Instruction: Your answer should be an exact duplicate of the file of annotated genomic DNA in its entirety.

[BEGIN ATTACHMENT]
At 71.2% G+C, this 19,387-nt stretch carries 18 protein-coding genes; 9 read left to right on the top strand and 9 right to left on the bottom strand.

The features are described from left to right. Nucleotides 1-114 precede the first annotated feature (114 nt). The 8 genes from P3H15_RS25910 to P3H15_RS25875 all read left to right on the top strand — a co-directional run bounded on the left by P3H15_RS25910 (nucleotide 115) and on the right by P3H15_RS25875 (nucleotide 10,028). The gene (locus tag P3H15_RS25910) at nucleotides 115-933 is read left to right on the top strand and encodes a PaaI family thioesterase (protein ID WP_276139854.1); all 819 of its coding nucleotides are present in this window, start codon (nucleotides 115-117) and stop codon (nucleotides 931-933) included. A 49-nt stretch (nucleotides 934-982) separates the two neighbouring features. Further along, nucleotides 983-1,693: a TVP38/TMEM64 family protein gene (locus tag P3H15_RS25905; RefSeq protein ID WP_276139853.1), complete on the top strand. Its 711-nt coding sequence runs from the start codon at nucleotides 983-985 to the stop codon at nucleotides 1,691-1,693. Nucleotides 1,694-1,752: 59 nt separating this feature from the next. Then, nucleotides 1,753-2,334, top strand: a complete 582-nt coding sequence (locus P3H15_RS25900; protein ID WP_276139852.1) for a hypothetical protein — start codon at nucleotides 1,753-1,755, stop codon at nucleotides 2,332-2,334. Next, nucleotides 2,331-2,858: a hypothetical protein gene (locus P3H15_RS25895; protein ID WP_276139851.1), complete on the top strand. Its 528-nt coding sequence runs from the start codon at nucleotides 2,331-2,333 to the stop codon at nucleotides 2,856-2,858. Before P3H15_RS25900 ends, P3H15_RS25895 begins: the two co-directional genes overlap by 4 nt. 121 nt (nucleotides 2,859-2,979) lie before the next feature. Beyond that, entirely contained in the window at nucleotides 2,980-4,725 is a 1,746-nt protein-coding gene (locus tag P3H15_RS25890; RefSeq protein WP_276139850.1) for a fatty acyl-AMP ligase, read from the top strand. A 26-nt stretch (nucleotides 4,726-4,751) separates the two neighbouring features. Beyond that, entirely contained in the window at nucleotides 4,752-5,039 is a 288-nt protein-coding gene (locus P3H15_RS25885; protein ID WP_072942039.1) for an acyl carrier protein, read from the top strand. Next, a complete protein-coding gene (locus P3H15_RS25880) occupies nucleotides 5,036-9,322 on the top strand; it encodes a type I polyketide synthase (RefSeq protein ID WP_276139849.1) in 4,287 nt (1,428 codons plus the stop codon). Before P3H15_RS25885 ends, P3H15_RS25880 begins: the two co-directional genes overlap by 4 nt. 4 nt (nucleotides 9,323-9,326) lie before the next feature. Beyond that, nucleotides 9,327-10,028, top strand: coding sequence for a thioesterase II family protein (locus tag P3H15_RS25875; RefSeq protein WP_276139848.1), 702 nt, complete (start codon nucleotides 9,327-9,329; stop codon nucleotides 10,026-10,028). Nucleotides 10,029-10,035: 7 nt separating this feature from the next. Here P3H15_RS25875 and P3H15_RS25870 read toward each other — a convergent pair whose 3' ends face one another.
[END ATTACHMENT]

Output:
At 71.2% G+C, this 19,387-nt stretch carries 18 protein-coding genes; 9 read left to right on the top strand and 9 right to left on the bottom strand.

The features are described from left to right. Nucleotides 1-114 precede the first annotated feature (114 nt). The 8 genes from P3H15_RS25910 to P3H15_RS25875 all read left to right on the top strand — a co-directional run bounded on the left by P3H15_RS25910 (nucleotide 115) and on the right by P3H15_RS25875 (nucleotide 10,028). The gene (locus tag P3H15_RS25910) at nucleotides 115-933 is read left to right on the top strand and encodes a PaaI family thioesterase (protein ID WP_276139854.1); all 819 of its coding nucleotides are present in this window, start codon (nucleotides 115-117) and stop codon (nucleotides 931-933) included. A 49-nt stretch (nucleotides 934-982) separates the two neighbouring features. Further along, nucleotides 983-1,693: a TVP38/TMEM64 family protein gene (locus tag P3H15_RS25905; RefSeq protein ID WP_276139853.1), complete on the top strand. Its 711-nt coding sequence runs from the start codon at nucleotides 983-985 to the stop codon at nucleotides 1,691-1,693. Nucleotides 1,694-1,752: 59 nt separating this feature from the next. Then, nucleotides 1,753-2,334, top strand: a complete 582-nt coding sequence (locus P3H15_RS25900; protein ID WP_276139852.1) for a hypothetical protein — start codon at nucleotides 1,753-1,755, stop codon at nucleotides 2,332-2,334. Next, nucleotides 2,331-2,858: a hypothetical protein gene (locus P3H15_RS25895; protein ID WP_276139851.1), complete on the top strand. Its 528-nt coding sequence runs from the start codon at nucleotides 2,331-2,333 to the stop codon at nucleotides 2,856-2,858. Before P3H15_RS25900 ends, P3H15_RS25895 begins: the two co-directional genes overlap by 4 nt. 121 nt (nucleotides 2,859-2,979) lie before the next feature. Beyond that, entirely contained in the window at nucleotides 2,980-4,725 is a 1,746-nt protein-coding gene (locus tag P3H15_RS25890; RefSeq protein WP_276139850.1) for a fatty acyl-AMP ligase, read from the top strand. A 26-nt stretch (nucleotides 4,726-4,751) separates the two neighbouring features. Beyond that, entirely contained in the window at nucleotides 4,752-5,039 is a 288-nt protein-coding gene (locus P3H15_RS25885; protein ID WP_072942039.1) for an acyl carrier protein, read from the top strand. Next, a complete protein-coding gene (locus P3H15_RS25880) occupies nucleotides 5,036-9,322 on the top strand; it encodes a type I polyketide synthase (RefSeq protein ID WP_276139849.1) in 4,287 nt (1,428 codons plus the stop codon). Before P3H15_RS25885 ends, P3H15_RS25880 begins: the two co-directional genes overlap by 4 nt. 4 nt (nucleotides 9,323-9,326) lie before the next feature. Beyond that, nucleotides 9,327-10,028, top strand: coding sequence for a thioesterase II family protein (locus tag P3H15_RS25875; RefSeq protein WP_276139848.1), 702 nt, complete (start codon nucleotides 9,327-9,329; stop codon nucleotides 10,026-10,028). Nucleotides 10,029-10,035: 7 nt separating this feature from the next. Here P3H15_RS25875 and P3H15_RS25870 read toward each other — a convergent pair whose 3' ends face one another.